Last year, the Government's Chief Scientific Advisor, Sir David King, said that climate change was a bigger threat to society than terrorism. In a few words, the problem relates primarily, but not exclusively, to the build-up of greenhouse gases in the atmosphere which are now at their highest level for 650,000 years and if things continue as they are, we will be back in conditions not dissimilar from those 125,000 years ago, when conditions in the earth were very different from those today.

In such an event, you would have to re-do all the geography books, re-draw the sea levels, re-draw the cities and so on and so forth. So we are now set on a path which is not unalike what happened 125,000 years ago.

All this of course, has been well brought out in the successive reports of the three working groups of the Intergovernmental Panel on Climate Change, which with Al Gore, as you have just been reminded, won the Nobel Peace Prize last week. The implications for security were thereby very well brought out. We do not have to agree with every word that was in the Intergovernmental Panel reports, nor do we have to agree with everything that Al Gore said, but I do not think that anyone has challenged the broad conclusions of either. Of course, there is a serious dispute and every now and then you find it comes out in the newspapers or elsewhere, but it relates primarily to the distinction between natural change and human-driven change. Natural change is happening all the time and we are now much better aware of the fluctuations of the past than we used to be. We all live in that little patch of time, which is just about 12,000 years long – nothing in geological terms – and which has been warm since the last recession of the glaciers. If you look back, you can see that there have been periods when it has been much warmer than this and also periods when it has been much colder than this.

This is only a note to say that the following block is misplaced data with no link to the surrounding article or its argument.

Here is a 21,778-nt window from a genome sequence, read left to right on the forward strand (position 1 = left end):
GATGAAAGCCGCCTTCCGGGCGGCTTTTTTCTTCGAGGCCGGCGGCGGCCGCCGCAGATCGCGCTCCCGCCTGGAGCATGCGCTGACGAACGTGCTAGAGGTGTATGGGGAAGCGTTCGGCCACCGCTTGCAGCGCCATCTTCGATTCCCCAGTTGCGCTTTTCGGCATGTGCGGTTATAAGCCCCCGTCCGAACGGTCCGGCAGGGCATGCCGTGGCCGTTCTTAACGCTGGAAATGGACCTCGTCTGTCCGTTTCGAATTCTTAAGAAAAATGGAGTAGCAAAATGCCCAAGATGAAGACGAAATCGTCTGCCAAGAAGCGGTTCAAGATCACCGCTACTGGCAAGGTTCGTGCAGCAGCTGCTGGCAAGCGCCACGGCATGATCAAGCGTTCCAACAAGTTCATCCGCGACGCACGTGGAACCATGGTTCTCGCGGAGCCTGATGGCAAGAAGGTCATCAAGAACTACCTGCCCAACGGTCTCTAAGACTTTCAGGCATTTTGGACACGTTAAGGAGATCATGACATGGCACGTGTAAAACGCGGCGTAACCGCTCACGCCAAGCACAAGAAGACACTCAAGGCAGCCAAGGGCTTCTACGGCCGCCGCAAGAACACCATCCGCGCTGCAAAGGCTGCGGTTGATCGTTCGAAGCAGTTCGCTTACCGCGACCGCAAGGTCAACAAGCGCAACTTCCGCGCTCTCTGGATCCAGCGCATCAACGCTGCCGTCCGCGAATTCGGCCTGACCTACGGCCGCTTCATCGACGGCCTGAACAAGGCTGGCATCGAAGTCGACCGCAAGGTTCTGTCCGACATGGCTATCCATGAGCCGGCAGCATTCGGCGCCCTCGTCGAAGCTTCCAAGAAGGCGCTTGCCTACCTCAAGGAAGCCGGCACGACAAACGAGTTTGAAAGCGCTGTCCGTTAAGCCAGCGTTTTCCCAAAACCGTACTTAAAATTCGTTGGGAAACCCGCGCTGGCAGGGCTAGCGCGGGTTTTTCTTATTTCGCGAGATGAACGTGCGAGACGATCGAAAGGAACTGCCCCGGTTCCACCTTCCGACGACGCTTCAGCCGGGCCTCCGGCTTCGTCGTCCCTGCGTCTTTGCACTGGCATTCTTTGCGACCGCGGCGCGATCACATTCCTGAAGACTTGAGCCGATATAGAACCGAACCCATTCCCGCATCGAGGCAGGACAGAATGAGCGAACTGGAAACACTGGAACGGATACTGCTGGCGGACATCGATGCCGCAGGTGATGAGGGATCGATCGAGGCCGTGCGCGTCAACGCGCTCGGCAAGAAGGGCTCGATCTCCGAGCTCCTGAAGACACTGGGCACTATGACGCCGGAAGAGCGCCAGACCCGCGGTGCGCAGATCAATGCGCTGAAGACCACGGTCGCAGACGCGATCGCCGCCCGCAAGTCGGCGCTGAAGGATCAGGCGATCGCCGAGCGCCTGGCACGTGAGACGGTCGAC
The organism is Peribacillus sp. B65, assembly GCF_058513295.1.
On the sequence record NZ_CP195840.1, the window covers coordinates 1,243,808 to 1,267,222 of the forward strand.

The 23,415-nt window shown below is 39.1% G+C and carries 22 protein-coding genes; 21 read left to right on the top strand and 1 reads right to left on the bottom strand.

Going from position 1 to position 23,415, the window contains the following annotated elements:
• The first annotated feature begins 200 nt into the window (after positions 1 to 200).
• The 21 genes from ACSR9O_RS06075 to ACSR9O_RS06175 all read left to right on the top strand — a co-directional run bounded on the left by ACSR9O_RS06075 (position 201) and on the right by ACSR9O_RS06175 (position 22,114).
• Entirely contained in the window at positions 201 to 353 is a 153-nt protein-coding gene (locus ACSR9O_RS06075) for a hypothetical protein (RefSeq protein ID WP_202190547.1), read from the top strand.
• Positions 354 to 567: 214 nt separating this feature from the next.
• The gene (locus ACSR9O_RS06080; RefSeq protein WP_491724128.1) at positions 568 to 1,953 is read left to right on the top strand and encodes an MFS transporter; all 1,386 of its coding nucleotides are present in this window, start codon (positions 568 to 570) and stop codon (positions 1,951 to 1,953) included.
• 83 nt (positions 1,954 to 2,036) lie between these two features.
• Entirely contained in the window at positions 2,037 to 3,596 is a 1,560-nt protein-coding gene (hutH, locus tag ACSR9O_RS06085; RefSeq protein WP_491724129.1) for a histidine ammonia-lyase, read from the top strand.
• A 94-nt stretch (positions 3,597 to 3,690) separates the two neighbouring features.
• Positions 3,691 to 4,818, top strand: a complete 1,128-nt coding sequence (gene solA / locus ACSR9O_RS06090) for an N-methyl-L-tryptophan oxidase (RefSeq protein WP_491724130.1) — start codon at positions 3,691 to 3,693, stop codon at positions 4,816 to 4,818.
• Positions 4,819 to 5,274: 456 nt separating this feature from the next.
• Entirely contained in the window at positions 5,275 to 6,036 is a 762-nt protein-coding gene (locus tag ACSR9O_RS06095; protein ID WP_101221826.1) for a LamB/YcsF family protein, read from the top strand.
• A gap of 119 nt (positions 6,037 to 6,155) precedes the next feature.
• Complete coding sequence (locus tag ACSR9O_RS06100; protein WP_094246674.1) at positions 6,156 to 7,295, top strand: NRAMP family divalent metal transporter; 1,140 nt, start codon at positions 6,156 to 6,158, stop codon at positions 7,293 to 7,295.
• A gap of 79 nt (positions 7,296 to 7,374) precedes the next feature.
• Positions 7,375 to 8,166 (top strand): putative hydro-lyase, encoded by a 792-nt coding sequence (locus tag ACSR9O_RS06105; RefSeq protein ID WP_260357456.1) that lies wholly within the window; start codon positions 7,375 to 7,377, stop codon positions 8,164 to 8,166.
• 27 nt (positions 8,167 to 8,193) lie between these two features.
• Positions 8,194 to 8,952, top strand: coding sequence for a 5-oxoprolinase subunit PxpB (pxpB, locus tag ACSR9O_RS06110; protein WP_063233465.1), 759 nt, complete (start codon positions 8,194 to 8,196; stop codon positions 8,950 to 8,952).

But you have these little fluctuations that are happening all the time and there are certain points to watch, little 'indication points' of where things are going and what is going on. One is the state of the Amazonian rain forest, which I should say had terrible droughts in the last couple of years; one would be the direction of the ocean current, particularly in the North Atlantic; another would be the release of methane from beneath the tundra and the ocean bed; and the pattern of the Indian monsoon, a very critical factor; and the state of the Arctic and Antarctic ice sheets and sea ice.